In such an atmosphere, intellectual debate is made impossible, as any critical questioning of the role played by France in colonialism or in the current geopolitics of the Middle East or Africa, not to mention domestic state racism, is dismissed as a legitimation of Islamist violence and ‘separatism’. Under these terms, the role of political and economic elites in perpetuating racism both locally and on a global scale remains unquestioned, while those who suffer are teachers and activists attempting to improve conditions for ordinary people on the ground.

In the interests of a real freedom, of speech and of conscience, we stand with French educators under threat from this ideologically-driven attack by politicians, commentators and select academics. It is grounded in the whitewashing of the history of race and colonialism and an Islamophobic worldview that conflates all Muslims with violence and all their defenders with so-called ‘leftist Islamism’. True academic freedom must include the right to critique the national past in the interests of securing a common future. At a time of deep polarization, spurred by elites in thrall to white supremacism, defending this freedom is more vital than ever.


Associate Professor Alana Lentin, Western Sydney University

Associate Professor Gavan Titley, Maynooth University

Professor Gayatri Chakravorty Spivak, Columbia University

Professor Michael Rothberg, 1939 Society Samuel Goetz Chair in Holocaust Studies, UCLA

Professor David Scott, Ruth and William Lubic Professor, Chair, Department of Anthropology, Columbia University

Professor Gurminder Bhambra, University of Sussex

Professor Rashid Khalidi, Edward Said Professor of Arab Studies, Columbia University

Professor Laleh Khalili, Queen Mary University of London

Professor David Theo Goldberg, Director, University of California Humanities Research

Professor Emeritus Talal Asad, CUNY Graduate Center

Professor Anne Phoenix, University College London

Professor David Roediger, University of Kansas

Professor Lewis R. Gordon, University of Connecticut

Dilip M Menon, Mellon Chair in Indian Studies, Director Centre for Indian Studies in Africa, University of Witwatersrand

Professor Lisa Duggan, New York University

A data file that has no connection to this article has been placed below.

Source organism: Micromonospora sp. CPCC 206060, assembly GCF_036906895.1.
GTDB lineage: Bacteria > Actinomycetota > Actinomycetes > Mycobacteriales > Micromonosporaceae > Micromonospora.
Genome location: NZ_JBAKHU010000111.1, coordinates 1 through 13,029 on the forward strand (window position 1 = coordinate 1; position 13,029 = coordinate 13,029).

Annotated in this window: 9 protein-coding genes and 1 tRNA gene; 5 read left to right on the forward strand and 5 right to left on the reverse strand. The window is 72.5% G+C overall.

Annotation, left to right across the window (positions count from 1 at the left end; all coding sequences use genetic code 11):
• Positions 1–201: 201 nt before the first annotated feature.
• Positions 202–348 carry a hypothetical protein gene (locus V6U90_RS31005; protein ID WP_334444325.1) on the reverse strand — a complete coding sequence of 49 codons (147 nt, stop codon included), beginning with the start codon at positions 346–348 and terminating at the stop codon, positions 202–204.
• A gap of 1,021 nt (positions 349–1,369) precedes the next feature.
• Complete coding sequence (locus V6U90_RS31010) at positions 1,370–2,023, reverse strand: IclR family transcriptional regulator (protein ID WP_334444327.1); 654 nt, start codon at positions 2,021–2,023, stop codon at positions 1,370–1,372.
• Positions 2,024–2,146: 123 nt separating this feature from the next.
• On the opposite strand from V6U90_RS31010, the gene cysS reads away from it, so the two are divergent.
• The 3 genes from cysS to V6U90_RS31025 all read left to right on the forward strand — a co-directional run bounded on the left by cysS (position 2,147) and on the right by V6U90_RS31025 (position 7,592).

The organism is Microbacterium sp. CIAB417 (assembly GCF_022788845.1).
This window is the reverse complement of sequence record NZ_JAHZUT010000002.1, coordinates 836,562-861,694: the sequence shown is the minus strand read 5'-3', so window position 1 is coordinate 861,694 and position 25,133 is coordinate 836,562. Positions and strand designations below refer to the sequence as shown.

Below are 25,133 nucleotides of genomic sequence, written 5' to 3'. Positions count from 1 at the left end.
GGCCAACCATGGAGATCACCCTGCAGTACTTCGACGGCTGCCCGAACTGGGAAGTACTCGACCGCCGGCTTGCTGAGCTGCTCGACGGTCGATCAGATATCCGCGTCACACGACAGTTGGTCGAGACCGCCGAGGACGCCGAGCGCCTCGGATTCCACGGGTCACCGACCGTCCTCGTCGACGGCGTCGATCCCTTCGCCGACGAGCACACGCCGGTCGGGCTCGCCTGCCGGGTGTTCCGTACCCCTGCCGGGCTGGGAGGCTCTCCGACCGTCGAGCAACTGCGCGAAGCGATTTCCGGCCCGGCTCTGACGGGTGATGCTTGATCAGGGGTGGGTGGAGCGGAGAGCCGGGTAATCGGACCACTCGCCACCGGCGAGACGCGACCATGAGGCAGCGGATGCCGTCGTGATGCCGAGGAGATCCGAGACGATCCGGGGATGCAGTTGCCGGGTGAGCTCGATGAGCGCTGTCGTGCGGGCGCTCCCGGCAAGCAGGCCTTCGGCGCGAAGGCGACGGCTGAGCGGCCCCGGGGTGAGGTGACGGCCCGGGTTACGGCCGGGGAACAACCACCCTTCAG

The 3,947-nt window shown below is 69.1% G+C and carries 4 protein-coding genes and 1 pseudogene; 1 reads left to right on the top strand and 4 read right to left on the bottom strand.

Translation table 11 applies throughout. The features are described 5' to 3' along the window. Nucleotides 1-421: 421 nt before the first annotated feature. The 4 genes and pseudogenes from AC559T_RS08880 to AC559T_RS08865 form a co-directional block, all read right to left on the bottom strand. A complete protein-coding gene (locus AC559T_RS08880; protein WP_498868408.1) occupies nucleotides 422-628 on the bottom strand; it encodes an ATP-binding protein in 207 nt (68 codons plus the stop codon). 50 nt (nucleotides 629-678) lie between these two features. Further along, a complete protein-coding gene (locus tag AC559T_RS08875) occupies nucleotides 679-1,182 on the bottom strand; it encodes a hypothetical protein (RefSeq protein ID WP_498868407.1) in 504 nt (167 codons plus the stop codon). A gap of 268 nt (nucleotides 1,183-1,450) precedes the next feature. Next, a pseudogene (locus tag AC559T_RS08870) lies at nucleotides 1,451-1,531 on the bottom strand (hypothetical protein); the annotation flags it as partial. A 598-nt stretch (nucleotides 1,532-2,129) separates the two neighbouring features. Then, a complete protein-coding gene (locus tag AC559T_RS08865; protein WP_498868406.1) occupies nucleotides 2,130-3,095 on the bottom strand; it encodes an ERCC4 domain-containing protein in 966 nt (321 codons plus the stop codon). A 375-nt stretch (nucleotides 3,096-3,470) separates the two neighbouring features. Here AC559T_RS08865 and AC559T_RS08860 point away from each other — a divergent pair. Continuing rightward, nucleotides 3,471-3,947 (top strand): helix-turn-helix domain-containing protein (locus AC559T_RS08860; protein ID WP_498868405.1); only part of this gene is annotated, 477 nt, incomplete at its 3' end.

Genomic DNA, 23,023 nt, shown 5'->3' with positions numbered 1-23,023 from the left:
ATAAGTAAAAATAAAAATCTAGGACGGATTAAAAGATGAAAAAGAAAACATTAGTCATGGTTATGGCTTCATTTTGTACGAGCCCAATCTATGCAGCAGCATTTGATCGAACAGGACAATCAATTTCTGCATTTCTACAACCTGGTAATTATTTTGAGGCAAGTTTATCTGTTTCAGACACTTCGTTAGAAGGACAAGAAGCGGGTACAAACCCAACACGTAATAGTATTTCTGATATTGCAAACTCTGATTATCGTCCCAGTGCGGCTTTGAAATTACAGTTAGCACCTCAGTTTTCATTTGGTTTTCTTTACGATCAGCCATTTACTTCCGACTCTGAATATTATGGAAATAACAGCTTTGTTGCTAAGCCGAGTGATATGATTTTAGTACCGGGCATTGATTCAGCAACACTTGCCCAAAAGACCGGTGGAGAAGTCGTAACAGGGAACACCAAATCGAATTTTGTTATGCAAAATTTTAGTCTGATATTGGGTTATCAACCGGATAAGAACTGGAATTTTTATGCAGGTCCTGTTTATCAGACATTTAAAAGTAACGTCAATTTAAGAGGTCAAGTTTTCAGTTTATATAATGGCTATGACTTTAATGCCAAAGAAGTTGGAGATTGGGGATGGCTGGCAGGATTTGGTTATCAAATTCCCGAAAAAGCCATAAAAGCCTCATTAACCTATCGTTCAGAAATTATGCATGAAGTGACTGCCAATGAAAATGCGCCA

Professor Johnny E. Williams, Trinity College, Connecticut

Professor Ramón Grosfoguel, University of California Berkeley

Distinguished Emerita Professor, Genevieve Rail, Concordia University

Professor Claudia Breger, Villard Professor of German and Comparative Literature, Columbia University

Professor Karim Murji, University of West London

Professor Joan Scott, Institute for Advanced Study, Princeton University

Professor Gil Anidjar, Columbia University

Professor Ariella Aïsha Azoulay, Brown University

Professor David Palumbo-Liu, Louise Hewlett Nixon Professor, Stanford University

Professor Ghassan Hage, University of Melbourne

Professor Jean Beaman, University of California, Santa Barbara

Professor Philippe Marlière, University College London

Professor Michael Cronin, Trinity College Dublin

Professor Andrew Ross, New York University

Professor Ann Whitney, Chair, Women’s, Gender, & Sexuality Studies, Barnard College

Professor Priyamvada Gopal, University of Cambridge

Dr Adrián Groglopo, University of Gothenburg

Professor Ann L. Stoler, The New School for Social Research

Professor Umut Erel, The Open University

Dr Yiva Habel, Södertörn University

Associate Professor Ravinder Kaur, University of Copenhagen

Dr Zahra Bayati, University of Gothenburg

Dr Scott Burnett, University of Gothenburg

Associate Professor Aylwyn Walsh, University of Leeds

Professor Mahmood Mamdani, Columbia University

Distinguished Professor Sarah Schulman, City University of New York College of Staten Island

Professor Nicholas Mirzoeff, New York University

Professor James Schamus, Columbia University

Professor Michael Harris, Columbia University

Professor Diana Mulinari, University of Lund

Professor Anders Neergaard, Director of REMESO, Linköping University

Dr Nicholas Smith, Södertörn University

Professor Sindre Bangstad, KIFO (Institute For Church, Religion And Worldview Research) Norway

Professor Stephen Sheehi, Sultan Qaboos Professor of Middle East Studies, William and Mary

Dr Jason Toynbee, Open University

Dr Max Ajl, Wageningen University

Dr Hamza Hamouchene, Transnational Institute

Associate Professor Hanna Wikström, University of Gothenburg

Dr Getahun Yacob Abraham, Karlstad University

Professor Emeritus John Holmwood, University of Nottingham

Professor Miriam Ticktin, The New School for Social Research

Professor Karen Seeley, Barnard College

Professor Brinkley Messick, Columbia University

Professor Richard Peña, Columbia University

Associate Professor, Barzoo Eliassi, Linnaeus University

Ben Ratskoff, UCLA

Associate Professor (retired) Ronit Lentin, Trinity College Dublin

Dr Aurelien Mondon, University of Bath

Dr Nicholas Guyatt, Reader in History, University of Cambridge

Dr Simon Dawes, University of Versailles Saint-Quentin-en-Yvelines

Professor Emeritus, Jordi Marsal, University of Barcelona

Professor Francisco Marquès, Polytechnic University of Barcelona

Associate Professor Pamila Gupta, University of Witwatersrand

Dr Justine Feyereisen, Wolfson College, Oxford University

Dr Jamila Mascat, Utrecht University

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5 November 2020

Source Open Democracy.